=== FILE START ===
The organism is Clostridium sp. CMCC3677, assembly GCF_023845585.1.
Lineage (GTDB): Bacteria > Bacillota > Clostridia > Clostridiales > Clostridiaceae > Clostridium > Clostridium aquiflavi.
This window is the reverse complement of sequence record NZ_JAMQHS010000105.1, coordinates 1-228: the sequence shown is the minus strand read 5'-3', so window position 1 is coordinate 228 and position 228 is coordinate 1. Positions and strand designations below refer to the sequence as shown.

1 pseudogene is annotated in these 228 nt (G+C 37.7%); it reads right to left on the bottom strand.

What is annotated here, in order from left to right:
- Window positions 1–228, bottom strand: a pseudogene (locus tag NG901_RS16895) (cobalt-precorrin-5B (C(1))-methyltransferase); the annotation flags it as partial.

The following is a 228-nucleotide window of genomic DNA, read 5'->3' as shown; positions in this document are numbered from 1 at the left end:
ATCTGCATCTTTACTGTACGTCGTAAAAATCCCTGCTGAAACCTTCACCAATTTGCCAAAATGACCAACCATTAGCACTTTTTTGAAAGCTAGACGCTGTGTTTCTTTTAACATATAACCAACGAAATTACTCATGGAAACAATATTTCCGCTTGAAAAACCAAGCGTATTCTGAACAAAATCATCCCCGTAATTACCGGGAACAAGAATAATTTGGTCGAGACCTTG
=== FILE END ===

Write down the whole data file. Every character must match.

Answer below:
The organism is Clostridium sp. CMCC3677, assembly GCF_023845585.1.
Lineage (GTDB): Bacteria > Bacillota > Clostridia > Clostridiales > Clostridiaceae > Clostridium > Clostridium aquiflavi.
This window is the reverse complement of sequence record NZ_JAMQHS010000105.1, coordinates 1-228: the sequence shown is the minus strand read 5'-3', so window position 1 is coordinate 228 and position 228 is coordinate 1. Positions and strand designations below refer to the sequence as shown.

1 pseudogene is annotated in these 228 nt (G+C 37.7%); it reads right to left on the bottom strand.

What is annotated here, in order from left to right:
- Window positions 1–228, bottom strand: a pseudogene (locus tag NG901_RS16895) (cobalt-precorrin-5B (C(1))-methyltransferase); the annotation flags it as partial.

The following is a 228-nucleotide window of genomic DNA, read 5'->3' as shown; positions in this document are numbered from 1 at the left end:
ATCTGCATCTTTACTGTACGTCGTAAAAATCCCTGCTGAAACCTTCACCAATTTGCCAAAATGACCAACCATTAGCACTTTTTTGAAAGCTAGACGCTGTGTTTCTTTTAACATATAACCAACGAAATTACTCATGGAAACAATATTTCCGCTTGAAAAACCAAGCGTATTCTGAACAAAATCATCCCCGTAATTACCGGGAACAAGAATAATTTGGTCGAGACCTTG